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Two days until opening and time for a trial run. Going over early in the morning, Bobby Joe started the day as he if he were open. He mixed up the batter for the beignets and heated up the oil. Next he set up a giant bowl of powder sugar and another with a cinnamon and sugar mixture. Then he started the large pots of chicory coffee and a few smaller one of specialty blends, all with the chicory base. He knew that not everyone liked or understood chicory coffee, so he would educate them.
Then he finished creating the beignets and set them out on trays for frying. When the oil was hot enough, he put in the first batch and the wonderful smell of frying dough filled the air. When the first batch was done, he quickly tossed them into the powdered sugar, flipped them a few times and coated them all and then set them on another tray to rest. He repeated this, only switching between the two bowls until about half of the dough was fried.
Bobby Joe then took the loaded trays of finished beignets and then filled another tray with sample cups of the coffee. He then took them outside and set them up on the table outside his door with the sign, “free samples” next to the trays and went back to finish frying up the last half of the beignets. A knock on the door sounded and he went to see who it was. He laughed when he saw the line of people waiting for more of the free samples. He set out more of the beignets and more of the coffee. He then reminded them he would be open for business in two days.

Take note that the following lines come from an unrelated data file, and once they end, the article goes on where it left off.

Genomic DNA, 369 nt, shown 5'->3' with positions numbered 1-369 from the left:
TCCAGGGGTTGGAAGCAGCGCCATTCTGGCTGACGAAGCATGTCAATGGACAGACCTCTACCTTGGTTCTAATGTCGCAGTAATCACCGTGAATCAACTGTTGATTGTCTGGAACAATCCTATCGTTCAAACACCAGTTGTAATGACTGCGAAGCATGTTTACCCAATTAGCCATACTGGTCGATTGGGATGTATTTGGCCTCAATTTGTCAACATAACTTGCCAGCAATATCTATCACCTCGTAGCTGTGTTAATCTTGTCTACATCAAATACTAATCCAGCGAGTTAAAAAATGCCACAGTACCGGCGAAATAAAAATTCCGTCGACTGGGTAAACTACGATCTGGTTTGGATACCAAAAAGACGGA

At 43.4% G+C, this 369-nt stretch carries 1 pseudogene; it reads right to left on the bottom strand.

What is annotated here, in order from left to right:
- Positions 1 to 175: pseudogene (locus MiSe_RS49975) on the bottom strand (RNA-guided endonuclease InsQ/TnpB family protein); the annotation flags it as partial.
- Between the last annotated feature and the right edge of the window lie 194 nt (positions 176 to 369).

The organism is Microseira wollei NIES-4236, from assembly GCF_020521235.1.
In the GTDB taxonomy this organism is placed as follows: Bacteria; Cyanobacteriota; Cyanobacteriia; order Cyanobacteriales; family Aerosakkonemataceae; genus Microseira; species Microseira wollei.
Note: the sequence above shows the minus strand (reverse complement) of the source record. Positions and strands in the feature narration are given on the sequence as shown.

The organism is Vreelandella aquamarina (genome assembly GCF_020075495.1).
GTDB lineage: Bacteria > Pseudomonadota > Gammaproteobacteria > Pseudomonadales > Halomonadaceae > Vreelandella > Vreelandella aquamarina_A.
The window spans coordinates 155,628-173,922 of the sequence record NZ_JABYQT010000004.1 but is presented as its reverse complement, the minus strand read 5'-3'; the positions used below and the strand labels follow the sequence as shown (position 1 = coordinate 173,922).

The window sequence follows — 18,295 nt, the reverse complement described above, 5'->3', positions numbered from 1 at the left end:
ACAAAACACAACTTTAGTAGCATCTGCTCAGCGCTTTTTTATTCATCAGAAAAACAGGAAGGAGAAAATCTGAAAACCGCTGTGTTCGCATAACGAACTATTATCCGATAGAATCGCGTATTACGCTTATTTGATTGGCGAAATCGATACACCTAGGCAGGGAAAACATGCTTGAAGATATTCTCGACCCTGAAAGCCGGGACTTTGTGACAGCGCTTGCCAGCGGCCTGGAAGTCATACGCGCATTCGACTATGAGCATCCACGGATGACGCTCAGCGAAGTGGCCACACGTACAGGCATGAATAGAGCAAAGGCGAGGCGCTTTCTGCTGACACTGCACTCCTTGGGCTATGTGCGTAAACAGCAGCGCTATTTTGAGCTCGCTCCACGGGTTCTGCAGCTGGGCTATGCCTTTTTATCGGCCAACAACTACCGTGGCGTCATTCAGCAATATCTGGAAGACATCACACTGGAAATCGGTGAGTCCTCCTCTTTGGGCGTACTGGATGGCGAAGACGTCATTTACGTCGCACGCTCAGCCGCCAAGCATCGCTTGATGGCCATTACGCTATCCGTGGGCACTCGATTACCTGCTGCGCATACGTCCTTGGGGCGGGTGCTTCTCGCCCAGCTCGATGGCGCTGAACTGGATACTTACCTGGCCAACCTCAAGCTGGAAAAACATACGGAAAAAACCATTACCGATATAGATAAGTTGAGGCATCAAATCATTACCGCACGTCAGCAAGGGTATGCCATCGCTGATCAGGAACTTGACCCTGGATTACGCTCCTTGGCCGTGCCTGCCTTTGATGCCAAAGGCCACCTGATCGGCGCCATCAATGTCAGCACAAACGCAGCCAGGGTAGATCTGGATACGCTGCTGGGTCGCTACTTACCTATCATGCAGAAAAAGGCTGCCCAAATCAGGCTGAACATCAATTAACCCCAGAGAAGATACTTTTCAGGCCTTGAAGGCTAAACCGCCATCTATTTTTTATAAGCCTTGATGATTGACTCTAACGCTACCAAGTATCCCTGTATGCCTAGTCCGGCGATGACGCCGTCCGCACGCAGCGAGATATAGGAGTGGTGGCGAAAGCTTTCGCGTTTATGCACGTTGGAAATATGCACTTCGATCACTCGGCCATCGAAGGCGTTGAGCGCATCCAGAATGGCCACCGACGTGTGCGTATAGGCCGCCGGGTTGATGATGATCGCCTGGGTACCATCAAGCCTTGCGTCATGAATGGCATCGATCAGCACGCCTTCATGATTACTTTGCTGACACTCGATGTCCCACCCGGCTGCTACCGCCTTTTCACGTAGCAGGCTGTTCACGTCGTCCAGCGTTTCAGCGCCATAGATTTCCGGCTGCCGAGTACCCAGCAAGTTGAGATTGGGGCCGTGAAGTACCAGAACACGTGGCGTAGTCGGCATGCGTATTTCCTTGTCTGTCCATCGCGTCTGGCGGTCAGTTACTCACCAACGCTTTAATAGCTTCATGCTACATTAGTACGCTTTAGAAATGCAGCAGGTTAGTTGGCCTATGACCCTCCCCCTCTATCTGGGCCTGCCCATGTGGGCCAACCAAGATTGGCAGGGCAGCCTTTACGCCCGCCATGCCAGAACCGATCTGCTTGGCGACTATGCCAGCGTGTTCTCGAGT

After he finished the breakfast rush, he started on the jambalaya and gumbo. Cutting up the vegetables for the mirepoix he would need for most of his cooking. He also added garlic and peppers to the mix. Glancing outside his window, he could see people just smelling the air as he cooked magical mixture that was the base of most of his savory dishes. Next he sliced up the andouille, got the chicken pieces ready, and took out the seafood he would be using in the dishes.
Browning the turf meats, Bobby Joe sang along with some Ella Fitzgerald. He danced around his kitchen to the wonderful Jazz playing on the juke box, loving the homey feel of it now. He could almost picture himself walking along Bourbon street during Mardi Gras listen to all the buskers as they played they music for the multitude of tourists. Then the sound of Michelle’s laugh intruded and he had to concentrate on measuring out the rice to push away the sadness.
As he added the seafood last of all and covered the pots, the smell of the heavy spice filled the air with succulent teases of what the dishes would hold flavor wise. Again, a crowd was starting to grow outside his door. It looked like this new place was really starved for good food. He wondered how many would handle the spices he used liberally. Well, only time would tell.
When the jambalaya and gumbo was done, he served up samples and set them on trays for those waiting outside. Many asked when he would be open for business and he told them in two days. The evening air was filled with murmured compliments on the food and hoping it would be open soon. Some talking about memories they had of New Orleans, glad that some piece of “home” could now be found here. A sad smile touched Bobby Joe’s lips. Grammy Lydia would have loved this and Michelle would have stood at his side, her arm around his waist leaning against him telling him he need a few more chilies in the gumbo. He wondered when the memories would stop haunting him. Only time could tell. But for now, Cher Lydia would be a success.